Developing the stimuli-responsive biomaterials with tailor properties represents an important goal of the tissue-engineering community. Such biomaterial promises to become the conductive polymers (CPs), as a novel generation of organic materials that have both electrical and optical properties similar to those of metals and inorganic semiconductors but which also exhibit the attractive properties associated with conventional polymers, that is, easy synthesis and flexibility in processing. The fact that several tissues are responsive to electrical fields and stimuli has made conductive polymers attractive for various biological and medical applications. In this context, the chapter provides information on the basic properties of the conductive polymers and how these polymers can be optimized to generate specific properties for biomedical applications. The synthesis routes of novel materials and specific design techniques, as well as the mechanisms by which electrical conduction affects cells/tissues, are examined, and the significant impact of the conductive polymers in the biomedical field, that is, biosensors, tissue engineering, and neural probes, is demonstrated.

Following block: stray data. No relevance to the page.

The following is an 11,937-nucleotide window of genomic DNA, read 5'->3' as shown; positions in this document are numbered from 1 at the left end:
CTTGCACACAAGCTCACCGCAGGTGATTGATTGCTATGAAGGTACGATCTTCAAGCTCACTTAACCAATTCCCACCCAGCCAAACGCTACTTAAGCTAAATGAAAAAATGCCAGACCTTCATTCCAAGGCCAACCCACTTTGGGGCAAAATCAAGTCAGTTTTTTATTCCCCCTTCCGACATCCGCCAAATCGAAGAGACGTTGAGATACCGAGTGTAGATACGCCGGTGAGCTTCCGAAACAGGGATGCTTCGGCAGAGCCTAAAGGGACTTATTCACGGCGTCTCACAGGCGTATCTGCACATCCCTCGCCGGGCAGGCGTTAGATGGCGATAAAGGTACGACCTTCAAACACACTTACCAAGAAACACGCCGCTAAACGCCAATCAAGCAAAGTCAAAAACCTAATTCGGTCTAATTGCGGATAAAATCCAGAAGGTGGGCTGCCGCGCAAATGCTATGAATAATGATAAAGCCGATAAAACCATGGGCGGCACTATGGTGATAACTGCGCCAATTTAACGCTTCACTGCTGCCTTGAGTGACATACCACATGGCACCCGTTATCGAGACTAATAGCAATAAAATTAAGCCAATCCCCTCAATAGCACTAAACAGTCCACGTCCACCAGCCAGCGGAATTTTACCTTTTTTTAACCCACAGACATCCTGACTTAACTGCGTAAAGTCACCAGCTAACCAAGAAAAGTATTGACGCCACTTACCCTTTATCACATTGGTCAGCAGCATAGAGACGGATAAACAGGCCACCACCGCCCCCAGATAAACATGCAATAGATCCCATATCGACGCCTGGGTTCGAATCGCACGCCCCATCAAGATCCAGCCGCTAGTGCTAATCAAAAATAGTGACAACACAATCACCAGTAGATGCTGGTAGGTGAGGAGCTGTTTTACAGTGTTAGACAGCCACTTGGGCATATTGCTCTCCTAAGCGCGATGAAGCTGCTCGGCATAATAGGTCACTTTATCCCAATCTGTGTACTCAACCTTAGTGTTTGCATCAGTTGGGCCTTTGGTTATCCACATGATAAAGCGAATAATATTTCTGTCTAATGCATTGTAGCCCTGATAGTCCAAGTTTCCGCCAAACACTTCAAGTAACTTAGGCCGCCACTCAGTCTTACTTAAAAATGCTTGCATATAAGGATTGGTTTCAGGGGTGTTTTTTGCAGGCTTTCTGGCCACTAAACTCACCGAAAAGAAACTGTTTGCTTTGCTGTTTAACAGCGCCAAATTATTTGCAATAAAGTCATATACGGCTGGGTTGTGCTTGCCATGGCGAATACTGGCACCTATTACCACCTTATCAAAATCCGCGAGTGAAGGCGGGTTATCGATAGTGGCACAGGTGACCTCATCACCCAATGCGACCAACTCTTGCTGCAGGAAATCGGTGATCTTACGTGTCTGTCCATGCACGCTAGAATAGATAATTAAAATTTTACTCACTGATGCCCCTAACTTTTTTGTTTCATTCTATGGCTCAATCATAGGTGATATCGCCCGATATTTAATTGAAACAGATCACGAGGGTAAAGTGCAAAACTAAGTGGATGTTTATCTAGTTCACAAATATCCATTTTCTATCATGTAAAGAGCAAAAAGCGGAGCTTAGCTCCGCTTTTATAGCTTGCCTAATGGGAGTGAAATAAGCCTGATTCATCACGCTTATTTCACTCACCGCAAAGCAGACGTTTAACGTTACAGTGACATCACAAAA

Part of the book: Conducting Polymers